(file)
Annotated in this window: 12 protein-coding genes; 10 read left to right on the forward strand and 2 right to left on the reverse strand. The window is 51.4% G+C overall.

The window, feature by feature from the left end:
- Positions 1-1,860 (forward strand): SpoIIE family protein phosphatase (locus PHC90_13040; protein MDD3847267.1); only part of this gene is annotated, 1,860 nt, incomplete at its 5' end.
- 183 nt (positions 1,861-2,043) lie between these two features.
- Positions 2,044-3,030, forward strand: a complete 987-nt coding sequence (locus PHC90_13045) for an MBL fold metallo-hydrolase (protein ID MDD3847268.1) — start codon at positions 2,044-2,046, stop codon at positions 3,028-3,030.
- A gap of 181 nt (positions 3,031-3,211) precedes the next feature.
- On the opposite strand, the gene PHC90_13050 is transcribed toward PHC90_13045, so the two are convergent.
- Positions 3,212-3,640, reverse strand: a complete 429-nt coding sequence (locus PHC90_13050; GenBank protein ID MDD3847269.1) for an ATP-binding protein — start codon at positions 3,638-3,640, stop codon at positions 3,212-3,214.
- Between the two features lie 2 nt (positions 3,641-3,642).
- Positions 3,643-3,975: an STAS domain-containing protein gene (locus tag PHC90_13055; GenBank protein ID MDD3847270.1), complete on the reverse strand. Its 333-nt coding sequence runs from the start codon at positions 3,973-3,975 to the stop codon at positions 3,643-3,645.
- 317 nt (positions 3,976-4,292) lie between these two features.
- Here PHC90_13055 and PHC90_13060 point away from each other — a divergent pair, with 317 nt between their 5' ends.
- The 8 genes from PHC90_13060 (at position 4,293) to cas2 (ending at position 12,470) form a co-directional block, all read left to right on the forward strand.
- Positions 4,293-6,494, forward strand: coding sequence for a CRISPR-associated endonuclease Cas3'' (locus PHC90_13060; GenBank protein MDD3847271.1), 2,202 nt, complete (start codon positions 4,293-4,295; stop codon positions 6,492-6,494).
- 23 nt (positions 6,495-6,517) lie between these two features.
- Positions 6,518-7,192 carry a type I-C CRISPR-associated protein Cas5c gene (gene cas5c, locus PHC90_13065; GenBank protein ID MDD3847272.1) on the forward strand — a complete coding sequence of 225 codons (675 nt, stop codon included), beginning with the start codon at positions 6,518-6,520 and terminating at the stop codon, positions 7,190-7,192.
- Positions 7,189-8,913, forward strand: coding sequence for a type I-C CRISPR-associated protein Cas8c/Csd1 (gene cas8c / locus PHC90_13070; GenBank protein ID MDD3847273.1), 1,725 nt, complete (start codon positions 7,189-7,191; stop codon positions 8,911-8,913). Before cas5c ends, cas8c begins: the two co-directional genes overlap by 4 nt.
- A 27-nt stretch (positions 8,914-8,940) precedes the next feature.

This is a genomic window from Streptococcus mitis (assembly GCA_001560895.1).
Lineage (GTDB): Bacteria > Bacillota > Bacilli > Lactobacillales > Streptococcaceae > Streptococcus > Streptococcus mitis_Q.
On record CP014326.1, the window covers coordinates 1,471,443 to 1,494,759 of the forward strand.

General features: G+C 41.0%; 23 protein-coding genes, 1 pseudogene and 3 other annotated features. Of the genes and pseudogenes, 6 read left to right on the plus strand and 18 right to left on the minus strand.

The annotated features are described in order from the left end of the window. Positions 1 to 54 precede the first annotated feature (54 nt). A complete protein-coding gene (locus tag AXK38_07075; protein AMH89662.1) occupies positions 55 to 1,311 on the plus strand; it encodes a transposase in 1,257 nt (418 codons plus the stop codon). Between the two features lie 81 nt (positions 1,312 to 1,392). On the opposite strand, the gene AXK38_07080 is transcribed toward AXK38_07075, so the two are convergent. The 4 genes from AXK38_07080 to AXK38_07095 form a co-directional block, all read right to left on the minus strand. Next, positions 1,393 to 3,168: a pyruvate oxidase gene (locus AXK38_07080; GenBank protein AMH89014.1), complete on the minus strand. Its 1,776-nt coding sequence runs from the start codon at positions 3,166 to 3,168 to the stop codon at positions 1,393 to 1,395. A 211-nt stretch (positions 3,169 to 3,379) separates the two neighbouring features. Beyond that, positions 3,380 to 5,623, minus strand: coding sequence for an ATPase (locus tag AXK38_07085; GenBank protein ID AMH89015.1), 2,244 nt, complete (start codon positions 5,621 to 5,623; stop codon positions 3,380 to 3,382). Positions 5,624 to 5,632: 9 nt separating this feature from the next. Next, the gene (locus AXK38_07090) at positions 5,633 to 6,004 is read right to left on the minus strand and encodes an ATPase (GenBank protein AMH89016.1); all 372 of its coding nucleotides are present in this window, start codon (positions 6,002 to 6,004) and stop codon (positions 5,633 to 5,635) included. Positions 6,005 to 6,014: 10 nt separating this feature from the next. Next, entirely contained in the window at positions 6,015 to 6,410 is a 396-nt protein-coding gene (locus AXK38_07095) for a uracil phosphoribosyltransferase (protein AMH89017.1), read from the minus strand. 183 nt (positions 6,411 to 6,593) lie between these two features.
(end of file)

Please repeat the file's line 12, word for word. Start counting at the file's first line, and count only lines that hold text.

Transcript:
- Here PHC90_13055 and PHC90_13060 point away from each other — a divergent pair, with 317 nt between their 5' ends.